Most criminal cases end with a plea bargain or plea agreement. The most common plea deal is when the defendant (the person charged with a crime) pleads guilty, and in exchange for the plea, he gets some favorable treatment from the prosecution. For example, he may plead guilty in exchange for the prosecutor’s promise to recommend that he get a lighter sentence than he’d probably get if he went to trial and lost.

A less commonly used plea is the “no contest” or “nolo contendere” plea. It’s similar to guilty plea, but it has some significant differences.

What Is It Exactly?

With a plea of no contest or nolo contendere, the defendant accepts the punishment for the crime without admitting or denying his guilt. In other words, you don’t contest or challenge the charges, and you don’t admit to committing the crime or even deny it, but you let the court sentence you for committing the crime.

So, as a practical matter, pleading no contest is essentially the same as pleading guilty. You’re convicted of a crime and a punishment or sentence will be imposed. So, why do it?

The main benefit of pleading no contest is that the conviction can’t be used against you later in a civil (non-criminal) lawsuit that may come out of the criminal activity. For example, you were involved in a car accident with another car, and the other driver was injured seriously. After accident investigation, you’re charged with reckless driving, a crime. If you’re allowed to plead no contest to that charge, the other driver can’t sue you and use that conviction to prove you’re liable for her injuries.

How It Works

You don’t have a right to plead nolo contendere. You have to get permission or consent from the court, and that consent isn’t always easy to get. A judge may refuse to let you plead no contest even if the prosecution agrees to let you enter it. Generally, though, a judge will look favorably on your request if the prosecution doesn’t oppose or fight your request. The judge will look at a variety of factors when deciding whether to let you plead no contest, such as:

  • Mitigating circumstances. These are things in your case that would make a judge or jury more likely to show you some mercy or leniency. A good example is if a mental or psychological disorder makes it hard to know right from wrong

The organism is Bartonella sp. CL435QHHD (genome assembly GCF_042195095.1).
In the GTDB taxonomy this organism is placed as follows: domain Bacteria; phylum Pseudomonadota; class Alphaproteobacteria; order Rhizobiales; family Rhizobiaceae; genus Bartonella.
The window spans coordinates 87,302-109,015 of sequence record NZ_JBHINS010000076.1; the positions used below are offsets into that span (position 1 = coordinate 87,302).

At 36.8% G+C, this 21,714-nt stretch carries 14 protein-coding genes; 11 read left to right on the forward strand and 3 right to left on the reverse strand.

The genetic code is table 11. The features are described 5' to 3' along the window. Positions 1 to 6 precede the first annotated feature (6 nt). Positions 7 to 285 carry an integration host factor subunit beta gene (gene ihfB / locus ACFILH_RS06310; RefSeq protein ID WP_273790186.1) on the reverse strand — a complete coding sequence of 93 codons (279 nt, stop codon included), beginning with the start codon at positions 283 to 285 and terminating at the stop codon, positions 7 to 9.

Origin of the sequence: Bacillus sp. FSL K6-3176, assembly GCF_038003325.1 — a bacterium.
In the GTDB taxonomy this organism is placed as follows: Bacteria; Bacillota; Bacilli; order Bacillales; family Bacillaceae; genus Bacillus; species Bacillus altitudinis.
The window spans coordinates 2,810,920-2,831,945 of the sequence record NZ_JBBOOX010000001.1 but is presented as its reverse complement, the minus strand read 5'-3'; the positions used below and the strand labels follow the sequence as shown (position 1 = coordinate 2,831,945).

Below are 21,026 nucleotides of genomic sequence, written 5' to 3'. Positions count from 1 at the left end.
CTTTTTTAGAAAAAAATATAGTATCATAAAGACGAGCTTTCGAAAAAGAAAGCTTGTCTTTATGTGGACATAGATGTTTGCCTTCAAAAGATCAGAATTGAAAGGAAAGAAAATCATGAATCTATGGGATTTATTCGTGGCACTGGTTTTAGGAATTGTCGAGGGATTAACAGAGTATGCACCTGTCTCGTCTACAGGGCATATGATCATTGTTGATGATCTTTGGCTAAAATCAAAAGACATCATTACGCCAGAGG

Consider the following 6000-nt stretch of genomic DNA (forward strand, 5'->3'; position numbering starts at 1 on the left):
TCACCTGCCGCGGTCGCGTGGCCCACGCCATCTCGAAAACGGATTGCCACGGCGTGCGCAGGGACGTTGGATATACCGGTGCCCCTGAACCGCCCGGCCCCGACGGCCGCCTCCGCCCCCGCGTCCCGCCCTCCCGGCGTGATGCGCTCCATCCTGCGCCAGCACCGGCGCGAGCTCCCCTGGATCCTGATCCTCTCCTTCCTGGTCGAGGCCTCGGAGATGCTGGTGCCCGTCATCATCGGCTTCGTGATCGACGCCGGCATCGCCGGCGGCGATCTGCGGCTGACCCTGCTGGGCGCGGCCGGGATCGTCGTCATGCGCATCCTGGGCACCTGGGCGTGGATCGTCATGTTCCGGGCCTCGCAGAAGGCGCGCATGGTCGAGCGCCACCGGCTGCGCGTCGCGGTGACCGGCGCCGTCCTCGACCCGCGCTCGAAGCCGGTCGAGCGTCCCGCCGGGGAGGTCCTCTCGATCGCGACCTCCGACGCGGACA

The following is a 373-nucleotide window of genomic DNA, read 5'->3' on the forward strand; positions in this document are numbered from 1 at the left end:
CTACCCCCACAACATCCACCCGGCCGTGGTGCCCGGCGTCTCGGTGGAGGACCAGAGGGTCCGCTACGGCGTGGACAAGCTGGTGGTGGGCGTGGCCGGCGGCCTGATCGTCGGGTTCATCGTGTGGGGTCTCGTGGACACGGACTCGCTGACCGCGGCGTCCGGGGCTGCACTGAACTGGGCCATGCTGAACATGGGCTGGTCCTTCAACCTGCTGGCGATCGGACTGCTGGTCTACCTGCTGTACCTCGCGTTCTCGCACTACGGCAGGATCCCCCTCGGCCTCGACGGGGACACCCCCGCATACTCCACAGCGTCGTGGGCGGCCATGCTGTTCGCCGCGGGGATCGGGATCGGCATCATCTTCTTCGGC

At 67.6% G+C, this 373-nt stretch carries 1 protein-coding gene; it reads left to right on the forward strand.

• Defendant’s personal characteristics, such as the ability to understand English
  • Whether defendant was represented by an attorney, which tends to show that he understands his legal rights
  • Defendant’s culpability as compared to his co-defendants, that is, whether his involvement in the crime was a lot less than the other co-defendants who committed the crime

Like a regular guilty plea, before it can be accepted by the court, the judge must talk to you in person and in open court to make sure that the plea is being made knowingly and intelligently, and voluntarily. That is, the judge needs to be sure that:

  • You understand the criminal charges against you, that is, the exact crime you’re charged with committing
  • You know and accept the consequences of the plea, namely, that you’re going to be convicted and punished. Also, that you understand that you’re giving up important rights, like the right to a jury trial, and
  • No one forced you to make the plea by making threats against you or family, for example

It Can Be Used against You, Too

Like a regular guilty plea, a nolo contendere plea can be used as evidence against you if you’re later charged with another crime. In other words, it goes on your criminal record. So, it will count as a “strike” under any of your state’s “three strike” laws – where sentences and punishments are more severe for persons who commit three or more of the same or similar crimes. Also, the conviction will show up in a background check that might be run when you apply for a job, for instance.

However, as mentioned earlier, the plea and conviction can’t be used to against you to prove your fault or liability in a non-criminal case. And, if you later withdraw or cancel the plea, the prosecution can’t use anything you said during the plea negotiations against you if it later brings you to trial for the crime charged.

May Not Be Available

If you’re being tried in a federal court, then you may be able to enter a nolo contendere plea. The rules for federal criminal trials allows for this type of plea. On the other hand, some state courts don’t allow these pleas at all. In other states, there may be many restrictions on when a no contest plea may be entered. For example, some states may not let a defendant plead no contest to serious violent crimes, like murder or rape. Other states may allow no contest pleas to traffic offenses only, like speeding tickets. You need to check the laws in your area to see if a no contest plea is possible for you.

Questions for Your Attorney

  • What’s the difference between an Alford plea and a plea of no contest?
  • I’ve been charged with arson in a state court. Can I plead no contest?
  • I pleaded guilty to reckless driving two years ago. Recently, I was charged with reckless driving again, and this time someone was seriously hurt. If I plead no contest to the new charge, and if the victim files a civil lawsuit against me, can he tell the jury about my first plea?